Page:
Please visit our new home and follow us on social media: Facebook & Twitter
Come join us at Watchdog Arena!
Sign Up for Watchdog Updates!
Captain America: The Winter Soldier is available on DVD and Blu-ray next week, and it’s worth fighting for in the checkout line.
Following the invasion of New York City in The Avengers, the stars-and-stripes hero Steve Rogers (Chris Evans) continues to adapt to 21st century life. He runs early mornings on the National Mall, rides a Harley, and writes down arts and culture recommendations from people while he’s not out running strategic ops for S.H.I.E.L.D.
With his physical ability to skydive over water without a parachute and dispatch bad guys in the blink of an eye, Rogers seems comfortable and pretty good at what he does. That’s not actually the case, though, as Captain America’s honorable and straightforward qualities create friction with the secretive techniques of S.H.I.E.L.D. director Nick Fury (Samuel L. Jackson).
In response to Rogers’ expressed lack of trust, Fury takes him on a tour of Project Insight, a set of flying aircraft carriers with tracking and weapons abilities that make Edward Snowden and the NSA scandal look like child’s play. “We’re going to neutralize a lot of threats before they ever happen,” Fury explains. “This isn’t freedom – this is fear,” Rogers sharply retorts.
He soon discovers that Hydra, the radical Nazi science division from The First Avenger, is alive and well, and has managed to infiltrate S.H.I.E.L.D. No one can be trusted, and on top of that, a deadly masked assassin with a metal arm appears that challenges even Rogers’ strength and determination.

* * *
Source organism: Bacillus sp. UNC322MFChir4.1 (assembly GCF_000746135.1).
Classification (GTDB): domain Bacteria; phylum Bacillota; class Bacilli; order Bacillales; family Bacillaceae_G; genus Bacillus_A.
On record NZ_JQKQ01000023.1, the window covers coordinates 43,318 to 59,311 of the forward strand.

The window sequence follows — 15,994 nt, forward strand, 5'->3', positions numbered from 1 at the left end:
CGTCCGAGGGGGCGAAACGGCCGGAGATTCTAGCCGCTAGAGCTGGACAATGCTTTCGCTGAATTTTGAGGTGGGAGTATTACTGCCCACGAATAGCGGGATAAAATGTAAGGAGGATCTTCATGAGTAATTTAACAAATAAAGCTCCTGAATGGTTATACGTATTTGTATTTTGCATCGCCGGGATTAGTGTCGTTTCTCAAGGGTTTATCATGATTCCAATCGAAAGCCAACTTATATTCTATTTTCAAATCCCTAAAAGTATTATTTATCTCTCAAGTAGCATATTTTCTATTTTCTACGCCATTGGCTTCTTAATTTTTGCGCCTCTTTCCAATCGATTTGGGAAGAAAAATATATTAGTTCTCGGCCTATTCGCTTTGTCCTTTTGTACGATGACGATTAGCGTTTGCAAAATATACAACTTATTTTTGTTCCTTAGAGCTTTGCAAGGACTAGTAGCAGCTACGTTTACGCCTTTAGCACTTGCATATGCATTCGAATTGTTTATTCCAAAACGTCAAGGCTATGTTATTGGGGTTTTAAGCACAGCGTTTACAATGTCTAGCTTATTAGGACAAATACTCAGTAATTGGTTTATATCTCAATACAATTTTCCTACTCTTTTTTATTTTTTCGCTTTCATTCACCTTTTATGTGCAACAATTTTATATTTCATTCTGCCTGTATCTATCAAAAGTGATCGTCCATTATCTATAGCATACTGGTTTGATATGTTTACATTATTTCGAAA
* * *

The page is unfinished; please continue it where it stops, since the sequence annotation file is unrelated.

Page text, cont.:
Feels Cold (War)
The filmmakers openly acknowledged that they were aiming for a 1970’s Cold War thriller feel, and that comes across strongly. The Winter Soldier is perhaps the darkest of all the recent Marvel films, but it also has the best writing and depth of character.
Captain Rogers questions his involvement in a world where right and wrong are thoroughly confused. He struggles with the fact that he missed 69 years of history, and that his “best girl,” to whom he had promised a dance, had married and lived a full life without him. There’s also some well played romantic tension between Rogers, Agent Romanoff (Scarlett Johansson), and the cute nurse from across the hall who also happens to be a S.H.I.E.L.D. agent.
On top of being a well-rounded story, The Winter Soldier is a great film for liberty. Characters talk about the difference between freedom and security. The film’s villains exploit the possibility that “people will willingly give up their freedom for a more secure world” if you cause enough trouble.
Alexander Pierce (Robert Redford), a S.H.I.E.L.D. executive and the Hydra leader, suggests to the representatives on the World Security Council that perhaps they need some leader to oversee the leaders. Our heroes disprove that notion by relying on individual character to take down the infected organization. In a moving speech over the PA system, Captain America challenges all of S.H.I.E.L.D. to stand up for freedom even though they may risk their lives with Hydra assassins all around.
“Don’t trust anyone” is the rule of thumb for this spy game. It’s also good advice for Americans today. Captain Rogers and his team succeed by making S.H.I.E.L.D. transparent and subject to public scrutiny. Though we don’t have to worry about flying aircraft carriers in the real world just yet, our liberty still depends on everyone holding government accountable and taking personal responsibility for the price of freedom.
Captain America: The Winter Soldier is gritty and intense for the superhero genre, but it’s a great story and a film that all Americans need to see.
Featured image: http://www.hdwallpapersdose.com/
- South Carolina Supreme Court Takes a Second Look at James Brown Settlement
- WichitaLiberty.TV: The need for reform at Wichita City Hall
- Balancing the Kansas budget
- Kansas ‘Green Book’ released
- WichitaLiberty.TV: Corruption, academic freedom, and classical liberalism